JEFFERSON CITY - A three-judge panel of the 8th U.S. Circuit Court of Appeals upheld Friday a Missouri law limiting political party contributions to individual candidates.
The law was originally set to become effective in 1995, but was held up in legal challenges from the Missouri Republican Party.
Lower courts sided with the party, ruling that the state limits were unconstitutional. But earlier this year, Missouri Attorney General Jay Nixon appealed to the U.S. Supreme Court, which upheld the law. The Supreme Court then sent the case back to the circuit court to write the final opinion in the case of Missouri Republican Party v. Lamb.
"This has been a long fight that has taken us all the way to the U.S. Supreme Court, but the will of the people is now in place," Nixon said.
Missouri Republican Party spokesman Scott Baker said he was disappointed with the decision.
"It's going to change the face of politics in Missouri," Baker said. "The role of the parties is going to change. It's going to tie the hands of parties in trying to help individuals with their campaigns."
Missouri Democratic Party Executive Director Mike Kelley didn't disagree.
"This is going to do what it should do. Candidates will be out in their districts working to represent their constituents," Kelley said.
Baker said the party would consider asking the appeals court to hear the case en banc, requiring all of that court's judges to hear the case instead of just the three that ruled Friday.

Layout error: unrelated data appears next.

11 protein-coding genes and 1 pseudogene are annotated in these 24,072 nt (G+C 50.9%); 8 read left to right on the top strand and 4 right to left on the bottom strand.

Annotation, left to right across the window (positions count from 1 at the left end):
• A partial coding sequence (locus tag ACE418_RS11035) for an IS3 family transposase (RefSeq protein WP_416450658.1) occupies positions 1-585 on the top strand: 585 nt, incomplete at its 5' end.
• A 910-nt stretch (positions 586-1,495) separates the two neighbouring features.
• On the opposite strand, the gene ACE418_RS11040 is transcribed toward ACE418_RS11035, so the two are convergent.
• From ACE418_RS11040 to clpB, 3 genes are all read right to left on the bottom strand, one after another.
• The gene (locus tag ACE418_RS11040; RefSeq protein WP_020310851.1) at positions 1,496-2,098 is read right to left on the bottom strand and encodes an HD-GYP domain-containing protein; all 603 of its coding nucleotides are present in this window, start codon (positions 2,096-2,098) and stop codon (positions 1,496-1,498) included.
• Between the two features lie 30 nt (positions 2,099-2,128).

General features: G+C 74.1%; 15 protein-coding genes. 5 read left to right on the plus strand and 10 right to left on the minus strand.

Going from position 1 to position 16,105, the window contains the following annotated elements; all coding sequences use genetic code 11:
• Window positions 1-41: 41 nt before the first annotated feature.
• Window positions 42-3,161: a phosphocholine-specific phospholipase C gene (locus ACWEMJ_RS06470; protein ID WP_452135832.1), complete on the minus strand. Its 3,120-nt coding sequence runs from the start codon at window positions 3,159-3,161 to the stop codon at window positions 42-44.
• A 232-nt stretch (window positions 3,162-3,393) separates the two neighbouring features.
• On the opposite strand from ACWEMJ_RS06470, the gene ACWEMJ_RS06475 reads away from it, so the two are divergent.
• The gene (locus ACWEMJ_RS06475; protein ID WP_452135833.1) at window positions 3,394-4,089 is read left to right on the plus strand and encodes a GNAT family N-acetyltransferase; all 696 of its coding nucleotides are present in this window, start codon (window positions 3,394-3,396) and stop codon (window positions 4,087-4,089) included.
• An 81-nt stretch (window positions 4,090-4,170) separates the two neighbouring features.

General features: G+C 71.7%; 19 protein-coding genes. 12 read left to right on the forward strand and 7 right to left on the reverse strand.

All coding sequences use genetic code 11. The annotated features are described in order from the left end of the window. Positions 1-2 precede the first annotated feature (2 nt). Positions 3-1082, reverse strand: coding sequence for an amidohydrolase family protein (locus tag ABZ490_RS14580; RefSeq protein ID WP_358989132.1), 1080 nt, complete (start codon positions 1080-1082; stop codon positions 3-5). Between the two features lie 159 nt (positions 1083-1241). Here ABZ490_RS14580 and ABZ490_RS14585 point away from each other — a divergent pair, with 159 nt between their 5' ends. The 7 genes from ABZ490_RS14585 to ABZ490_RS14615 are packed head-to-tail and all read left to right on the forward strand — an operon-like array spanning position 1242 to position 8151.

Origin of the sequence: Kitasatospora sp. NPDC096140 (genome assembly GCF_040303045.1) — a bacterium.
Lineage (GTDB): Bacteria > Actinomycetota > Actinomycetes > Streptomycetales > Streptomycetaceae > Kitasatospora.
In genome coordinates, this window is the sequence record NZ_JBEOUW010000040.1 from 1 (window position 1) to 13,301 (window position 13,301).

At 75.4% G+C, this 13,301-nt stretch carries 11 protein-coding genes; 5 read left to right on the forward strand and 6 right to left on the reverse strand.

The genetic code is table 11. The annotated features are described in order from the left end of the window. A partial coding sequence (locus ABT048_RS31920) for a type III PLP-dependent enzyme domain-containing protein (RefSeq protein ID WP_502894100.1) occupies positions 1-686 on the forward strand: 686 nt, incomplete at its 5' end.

Nixon, a Democrat, had a forceful response to that possibility.
"They've been attempting to delay Missouri law for a long time," Nixon said. "It's time they started following Missouri law."
The major issue raised by the appellants in the case was the First Amendment right to free speech.
The circuit court cited a U.S. Supreme Court decision earlier this year on a Colorado case that held that states have the constitutional right to limit the amount of money a party spends for its own candidate. The Court ruled that contributions to parties were being used as a way of circumventing laws that restrict donations to candidates.
The circuit court, however, noted that the Missouri Republican Party argued vigorously that no evidence exists that would support that notion.
Charles Lamb, executive director of the Missouri Ethics Commission, said the commission would have to meet with the Attorney General's office to review today's ruling before making any decision on how to proceed. He did not know when that meeting might take place, he said.
In a July statement, however, the commission said that when the court would permit it, the commission would take action against the law's violators.
The commission said it would notify those people who violated the law during the November 1998 elections, directing them to return the excess money within 10 days. People who were already notified but did not return the money within the allotted time would then be subject to collection proceedings by the Department of Revenue.